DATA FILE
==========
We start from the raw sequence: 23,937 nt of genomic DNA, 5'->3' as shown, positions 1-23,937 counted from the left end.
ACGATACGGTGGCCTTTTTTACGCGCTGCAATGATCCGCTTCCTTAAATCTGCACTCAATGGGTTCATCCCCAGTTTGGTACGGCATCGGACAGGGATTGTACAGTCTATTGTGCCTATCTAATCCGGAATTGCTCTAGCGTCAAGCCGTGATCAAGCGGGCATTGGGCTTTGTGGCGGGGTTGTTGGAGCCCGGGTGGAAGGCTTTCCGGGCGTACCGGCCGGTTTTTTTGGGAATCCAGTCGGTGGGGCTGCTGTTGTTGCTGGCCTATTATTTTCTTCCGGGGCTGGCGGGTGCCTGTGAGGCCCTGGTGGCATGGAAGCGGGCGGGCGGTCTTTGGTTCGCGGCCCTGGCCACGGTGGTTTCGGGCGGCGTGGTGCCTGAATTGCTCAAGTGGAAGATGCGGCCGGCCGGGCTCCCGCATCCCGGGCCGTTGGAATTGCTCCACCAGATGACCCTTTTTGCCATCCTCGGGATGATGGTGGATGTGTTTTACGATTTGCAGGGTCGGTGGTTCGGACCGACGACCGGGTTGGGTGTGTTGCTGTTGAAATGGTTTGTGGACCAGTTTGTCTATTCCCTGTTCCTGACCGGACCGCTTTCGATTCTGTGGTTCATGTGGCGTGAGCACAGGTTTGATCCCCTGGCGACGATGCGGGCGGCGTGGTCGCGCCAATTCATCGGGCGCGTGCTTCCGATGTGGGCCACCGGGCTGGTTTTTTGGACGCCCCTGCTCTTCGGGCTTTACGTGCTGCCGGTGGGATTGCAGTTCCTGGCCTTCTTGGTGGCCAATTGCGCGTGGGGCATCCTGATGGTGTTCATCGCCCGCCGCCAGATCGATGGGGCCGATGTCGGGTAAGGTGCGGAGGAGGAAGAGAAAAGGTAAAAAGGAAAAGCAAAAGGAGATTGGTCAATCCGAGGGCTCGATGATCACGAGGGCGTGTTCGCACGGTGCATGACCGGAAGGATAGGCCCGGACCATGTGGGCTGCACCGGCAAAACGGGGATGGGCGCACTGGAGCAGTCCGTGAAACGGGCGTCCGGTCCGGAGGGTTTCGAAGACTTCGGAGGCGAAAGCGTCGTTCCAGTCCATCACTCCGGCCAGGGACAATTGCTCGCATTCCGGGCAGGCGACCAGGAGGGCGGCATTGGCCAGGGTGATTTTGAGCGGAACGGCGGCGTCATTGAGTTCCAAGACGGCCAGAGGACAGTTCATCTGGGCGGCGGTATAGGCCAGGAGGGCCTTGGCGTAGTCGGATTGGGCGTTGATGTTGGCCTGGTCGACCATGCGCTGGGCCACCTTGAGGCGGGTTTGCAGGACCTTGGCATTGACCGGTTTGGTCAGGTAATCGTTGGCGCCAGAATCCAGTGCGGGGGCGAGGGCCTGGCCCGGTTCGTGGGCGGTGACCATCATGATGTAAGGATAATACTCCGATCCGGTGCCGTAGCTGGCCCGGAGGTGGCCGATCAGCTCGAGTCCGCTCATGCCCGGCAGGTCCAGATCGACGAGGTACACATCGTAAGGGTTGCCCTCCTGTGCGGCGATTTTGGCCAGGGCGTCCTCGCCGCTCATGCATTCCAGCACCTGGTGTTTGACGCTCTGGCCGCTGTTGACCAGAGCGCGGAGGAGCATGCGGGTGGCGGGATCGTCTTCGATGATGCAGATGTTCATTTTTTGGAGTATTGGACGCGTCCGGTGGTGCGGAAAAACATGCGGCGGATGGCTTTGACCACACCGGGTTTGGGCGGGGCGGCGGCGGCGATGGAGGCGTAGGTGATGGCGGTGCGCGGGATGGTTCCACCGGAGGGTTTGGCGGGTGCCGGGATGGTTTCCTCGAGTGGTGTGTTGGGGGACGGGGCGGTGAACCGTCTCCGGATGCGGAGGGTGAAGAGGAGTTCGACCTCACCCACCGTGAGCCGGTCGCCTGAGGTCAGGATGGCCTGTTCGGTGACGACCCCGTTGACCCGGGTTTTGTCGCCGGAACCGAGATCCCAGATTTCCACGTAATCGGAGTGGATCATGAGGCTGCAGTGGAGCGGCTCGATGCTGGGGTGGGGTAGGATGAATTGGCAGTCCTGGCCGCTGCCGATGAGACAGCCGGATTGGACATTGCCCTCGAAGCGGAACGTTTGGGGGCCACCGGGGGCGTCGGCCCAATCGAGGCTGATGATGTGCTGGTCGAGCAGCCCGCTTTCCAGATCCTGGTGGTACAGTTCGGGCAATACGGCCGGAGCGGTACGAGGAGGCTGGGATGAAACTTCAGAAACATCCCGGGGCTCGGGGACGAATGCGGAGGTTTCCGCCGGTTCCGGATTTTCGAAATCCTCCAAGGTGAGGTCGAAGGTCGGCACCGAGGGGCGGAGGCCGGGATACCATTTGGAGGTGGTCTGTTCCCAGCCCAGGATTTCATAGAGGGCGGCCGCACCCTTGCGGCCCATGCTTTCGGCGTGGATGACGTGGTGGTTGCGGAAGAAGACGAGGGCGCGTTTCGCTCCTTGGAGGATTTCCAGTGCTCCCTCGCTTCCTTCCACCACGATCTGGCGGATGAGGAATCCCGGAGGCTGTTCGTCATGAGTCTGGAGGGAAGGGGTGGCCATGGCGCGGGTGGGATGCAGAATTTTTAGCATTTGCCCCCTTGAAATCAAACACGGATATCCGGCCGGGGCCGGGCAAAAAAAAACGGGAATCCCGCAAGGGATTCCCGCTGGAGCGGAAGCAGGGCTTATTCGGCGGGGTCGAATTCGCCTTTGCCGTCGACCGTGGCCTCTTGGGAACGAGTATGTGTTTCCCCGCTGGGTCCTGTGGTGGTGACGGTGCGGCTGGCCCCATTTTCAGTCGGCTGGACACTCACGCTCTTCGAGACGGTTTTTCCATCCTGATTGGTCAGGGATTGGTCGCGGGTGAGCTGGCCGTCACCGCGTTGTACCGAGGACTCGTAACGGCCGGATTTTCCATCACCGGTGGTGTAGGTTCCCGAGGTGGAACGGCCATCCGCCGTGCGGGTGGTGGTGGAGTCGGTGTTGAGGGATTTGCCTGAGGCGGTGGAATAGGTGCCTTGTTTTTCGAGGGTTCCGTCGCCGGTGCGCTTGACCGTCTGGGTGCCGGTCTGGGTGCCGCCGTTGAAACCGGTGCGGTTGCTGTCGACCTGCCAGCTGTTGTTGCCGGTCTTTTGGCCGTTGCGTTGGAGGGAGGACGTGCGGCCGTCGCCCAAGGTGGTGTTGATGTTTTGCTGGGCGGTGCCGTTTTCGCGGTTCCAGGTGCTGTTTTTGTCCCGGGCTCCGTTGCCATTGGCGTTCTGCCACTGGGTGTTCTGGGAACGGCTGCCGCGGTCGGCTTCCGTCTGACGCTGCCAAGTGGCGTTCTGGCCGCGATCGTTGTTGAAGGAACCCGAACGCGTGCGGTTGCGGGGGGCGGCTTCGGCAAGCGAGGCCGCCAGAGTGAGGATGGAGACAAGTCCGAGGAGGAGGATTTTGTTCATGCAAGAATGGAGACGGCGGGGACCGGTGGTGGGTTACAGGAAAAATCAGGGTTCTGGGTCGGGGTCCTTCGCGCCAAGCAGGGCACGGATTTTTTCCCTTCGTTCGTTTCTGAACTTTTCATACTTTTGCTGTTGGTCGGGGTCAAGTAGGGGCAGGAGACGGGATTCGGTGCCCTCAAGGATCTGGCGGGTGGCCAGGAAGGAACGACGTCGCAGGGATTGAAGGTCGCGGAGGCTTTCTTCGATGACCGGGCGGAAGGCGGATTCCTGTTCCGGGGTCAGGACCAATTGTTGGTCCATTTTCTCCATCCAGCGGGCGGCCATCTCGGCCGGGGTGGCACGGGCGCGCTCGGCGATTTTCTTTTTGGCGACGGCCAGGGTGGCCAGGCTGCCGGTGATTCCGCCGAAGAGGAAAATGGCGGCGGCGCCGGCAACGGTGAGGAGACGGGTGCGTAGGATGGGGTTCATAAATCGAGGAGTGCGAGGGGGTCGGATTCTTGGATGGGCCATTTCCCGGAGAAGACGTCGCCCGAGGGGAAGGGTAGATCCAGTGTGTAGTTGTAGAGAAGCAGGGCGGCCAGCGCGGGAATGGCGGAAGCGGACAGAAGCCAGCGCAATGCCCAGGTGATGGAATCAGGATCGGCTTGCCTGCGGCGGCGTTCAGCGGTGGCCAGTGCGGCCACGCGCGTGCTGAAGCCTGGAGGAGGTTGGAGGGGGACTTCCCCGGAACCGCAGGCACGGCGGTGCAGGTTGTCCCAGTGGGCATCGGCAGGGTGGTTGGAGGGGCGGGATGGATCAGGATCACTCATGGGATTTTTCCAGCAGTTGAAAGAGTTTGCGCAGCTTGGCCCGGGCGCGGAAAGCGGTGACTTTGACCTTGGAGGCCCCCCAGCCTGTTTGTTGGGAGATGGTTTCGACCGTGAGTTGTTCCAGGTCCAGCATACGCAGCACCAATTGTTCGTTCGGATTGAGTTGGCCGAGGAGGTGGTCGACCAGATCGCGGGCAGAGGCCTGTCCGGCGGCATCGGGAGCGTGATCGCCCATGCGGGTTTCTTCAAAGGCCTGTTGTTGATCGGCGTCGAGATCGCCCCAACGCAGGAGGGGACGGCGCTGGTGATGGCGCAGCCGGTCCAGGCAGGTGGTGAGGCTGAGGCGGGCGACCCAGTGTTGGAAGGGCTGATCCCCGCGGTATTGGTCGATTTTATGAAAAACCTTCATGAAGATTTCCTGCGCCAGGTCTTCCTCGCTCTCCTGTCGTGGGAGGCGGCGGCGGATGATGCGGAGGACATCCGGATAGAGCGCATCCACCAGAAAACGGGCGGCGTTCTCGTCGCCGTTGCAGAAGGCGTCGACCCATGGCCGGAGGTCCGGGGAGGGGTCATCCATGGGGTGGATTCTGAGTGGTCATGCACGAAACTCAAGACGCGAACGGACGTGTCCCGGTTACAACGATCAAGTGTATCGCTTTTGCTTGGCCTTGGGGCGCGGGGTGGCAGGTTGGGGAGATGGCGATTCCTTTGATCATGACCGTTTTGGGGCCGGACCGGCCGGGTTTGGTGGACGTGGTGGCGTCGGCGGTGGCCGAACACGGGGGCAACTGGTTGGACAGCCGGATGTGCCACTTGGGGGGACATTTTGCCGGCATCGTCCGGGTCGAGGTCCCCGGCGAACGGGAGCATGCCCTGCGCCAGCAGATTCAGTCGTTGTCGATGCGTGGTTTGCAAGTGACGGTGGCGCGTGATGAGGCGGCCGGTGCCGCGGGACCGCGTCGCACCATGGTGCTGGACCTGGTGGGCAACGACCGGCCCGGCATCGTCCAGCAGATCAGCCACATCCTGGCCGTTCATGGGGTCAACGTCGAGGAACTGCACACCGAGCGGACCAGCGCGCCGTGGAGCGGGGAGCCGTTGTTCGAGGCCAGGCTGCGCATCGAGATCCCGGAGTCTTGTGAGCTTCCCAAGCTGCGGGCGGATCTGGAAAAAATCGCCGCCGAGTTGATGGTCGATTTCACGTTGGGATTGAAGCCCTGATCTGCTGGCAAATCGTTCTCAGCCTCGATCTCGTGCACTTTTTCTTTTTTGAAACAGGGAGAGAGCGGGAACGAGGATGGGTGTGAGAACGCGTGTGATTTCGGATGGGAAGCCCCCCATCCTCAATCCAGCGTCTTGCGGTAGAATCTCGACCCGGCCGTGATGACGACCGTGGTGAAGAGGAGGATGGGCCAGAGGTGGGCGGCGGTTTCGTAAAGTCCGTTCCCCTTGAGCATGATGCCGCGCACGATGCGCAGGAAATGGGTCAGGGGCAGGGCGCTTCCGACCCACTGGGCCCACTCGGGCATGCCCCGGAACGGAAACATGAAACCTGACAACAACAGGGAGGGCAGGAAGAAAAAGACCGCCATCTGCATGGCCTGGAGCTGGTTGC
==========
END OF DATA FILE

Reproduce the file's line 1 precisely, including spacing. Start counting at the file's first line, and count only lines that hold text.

We start from the raw sequence: 23,937 nt of genomic DNA, 5'->3' as shown, positions 1-23,937 counted from the left end.